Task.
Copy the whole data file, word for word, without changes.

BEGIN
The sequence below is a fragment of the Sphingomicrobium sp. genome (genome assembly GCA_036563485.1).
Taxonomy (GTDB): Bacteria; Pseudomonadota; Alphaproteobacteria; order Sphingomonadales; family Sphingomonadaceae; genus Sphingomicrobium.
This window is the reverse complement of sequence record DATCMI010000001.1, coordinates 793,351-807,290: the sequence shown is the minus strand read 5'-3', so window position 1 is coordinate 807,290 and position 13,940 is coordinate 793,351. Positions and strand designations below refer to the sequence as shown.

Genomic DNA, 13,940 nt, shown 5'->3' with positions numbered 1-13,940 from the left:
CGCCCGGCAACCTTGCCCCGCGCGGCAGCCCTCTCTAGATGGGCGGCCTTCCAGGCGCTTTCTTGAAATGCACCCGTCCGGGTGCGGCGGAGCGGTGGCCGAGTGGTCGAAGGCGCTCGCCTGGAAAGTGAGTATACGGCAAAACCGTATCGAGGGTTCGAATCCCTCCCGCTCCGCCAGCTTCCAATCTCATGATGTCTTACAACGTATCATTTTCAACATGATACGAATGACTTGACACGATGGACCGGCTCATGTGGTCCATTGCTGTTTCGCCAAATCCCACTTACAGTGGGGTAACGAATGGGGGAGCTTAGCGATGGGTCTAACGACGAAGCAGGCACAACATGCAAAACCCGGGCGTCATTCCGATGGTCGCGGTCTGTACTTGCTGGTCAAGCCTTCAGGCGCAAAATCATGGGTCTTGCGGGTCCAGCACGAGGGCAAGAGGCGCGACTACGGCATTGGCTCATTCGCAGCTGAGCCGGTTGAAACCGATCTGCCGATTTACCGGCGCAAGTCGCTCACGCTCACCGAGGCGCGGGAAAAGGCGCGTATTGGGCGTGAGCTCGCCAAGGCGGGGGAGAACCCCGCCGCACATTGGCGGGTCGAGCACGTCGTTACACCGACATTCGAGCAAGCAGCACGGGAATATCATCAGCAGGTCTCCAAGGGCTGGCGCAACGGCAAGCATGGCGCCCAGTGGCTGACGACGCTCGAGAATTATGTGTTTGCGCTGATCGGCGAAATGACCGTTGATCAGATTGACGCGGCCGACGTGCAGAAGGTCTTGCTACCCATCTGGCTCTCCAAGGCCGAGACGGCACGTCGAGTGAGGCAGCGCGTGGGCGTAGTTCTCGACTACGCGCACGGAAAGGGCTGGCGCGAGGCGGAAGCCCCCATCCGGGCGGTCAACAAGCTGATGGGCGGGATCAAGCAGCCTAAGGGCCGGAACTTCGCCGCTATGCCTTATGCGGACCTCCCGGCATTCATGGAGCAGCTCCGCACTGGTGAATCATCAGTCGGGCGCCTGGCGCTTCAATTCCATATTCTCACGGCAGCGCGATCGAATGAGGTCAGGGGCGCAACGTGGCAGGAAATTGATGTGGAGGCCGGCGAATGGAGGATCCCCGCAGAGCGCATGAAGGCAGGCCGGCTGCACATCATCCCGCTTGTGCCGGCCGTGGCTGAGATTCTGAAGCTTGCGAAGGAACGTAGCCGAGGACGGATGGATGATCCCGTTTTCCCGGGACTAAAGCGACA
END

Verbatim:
The sequence below is a fragment of the Sphingomicrobium sp. genome (genome assembly GCA_036563485.1).
Taxonomy (GTDB): Bacteria; Pseudomonadota; Alphaproteobacteria; order Sphingomonadales; family Sphingomonadaceae; genus Sphingomicrobium.
This window is the reverse complement of sequence record DATCMI010000001.1, coordinates 793,351-807,290: the sequence shown is the minus strand read 5'-3', so window position 1 is coordinate 807,290 and position 13,940 is coordinate 793,351. Positions and strand designations below refer to the sequence as shown.

Genomic DNA, 13,940 nt, shown 5'->3' with positions numbered 1-13,940 from the left:
CGCCCGGCAACCTTGCCCCGCGCGGCAGCCCTCTCTAGATGGGCGGCCTTCCAGGCGCTTTCTTGAAATGCACCCGTCCGGGTGCGGCGGAGCGGTGGCCGAGTGGTCGAAGGCGCTCGCCTGGAAAGTGAGTATACGGCAAAACCGTATCGAGGGTTCGAATCCCTCCCGCTCCGCCAGCTTCCAATCTCATGATGTCTTACAACGTATCATTTTCAACATGATACGAATGACTTGACACGATGGACCGGCTCATGTGGTCCATTGCTGTTTCGCCAAATCCCACTTACAGTGGGGTAACGAATGGGGGAGCTTAGCGATGGGTCTAACGACGAAGCAGGCACAACATGCAAAACCCGGGCGTCATTCCGATGGTCGCGGTCTGTACTTGCTGGTCAAGCCTTCAGGCGCAAAATCATGGGTCTTGCGGGTCCAGCACGAGGGCAAGAGGCGCGACTACGGCATTGGCTCATTCGCAGCTGAGCCGGTTGAAACCGATCTGCCGATTTACCGGCGCAAGTCGCTCACGCTCACCGAGGCGCGGGAAAAGGCGCGTATTGGGCGTGAGCTCGCCAAGGCGGGGGAGAACCCCGCCGCACATTGGCGGGTCGAGCACGTCGTTACACCGACATTCGAGCAAGCAGCACGGGAATATCATCAGCAGGTCTCCAAGGGCTGGCGCAACGGCAAGCATGGCGCCCAGTGGCTGACGACGCTCGAGAATTATGTGTTTGCGCTGATCGGCGAAATGACCGTTGATCAGATTGACGCGGCCGACGTGCAGAAGGTCTTGCTACCCATCTGGCTCTCCAAGGCCGAGACGGCACGTCGAGTGAGGCAGCGCGTGGGCGTAGTTCTCGACTACGCGCACGGAAAGGGCTGGCGCGAGGCGGAAGCCCCCATCCGGGCGGTCAACAAGCTGATGGGCGGGATCAAGCAGCCTAAGGGCCGGAACTTCGCCGCTATGCCTTATGCGGACCTCCCGGCATTCATGGAGCAGCTCCGCACTGGTGAATCATCAGTCGGGCGCCTGGCGCTTCAATTCCATATTCTCACGGCAGCGCGATCGAATGAGGTCAGGGGCGCAACGTGGCAGGAAATTGATGTGGAGGCCGGCGAATGGAGGATCCCCGCAGAGCGCATGAAGGCAGGCCGGCTGCACATCATCCCGCTTGTGCCGGCCGTGGCTGAGATTCTGAAGCTTGCGAAGGAACGTAGCCGAGGACGGATGGATGATCCCGTTTTCCCGGGACTAAAGCGACA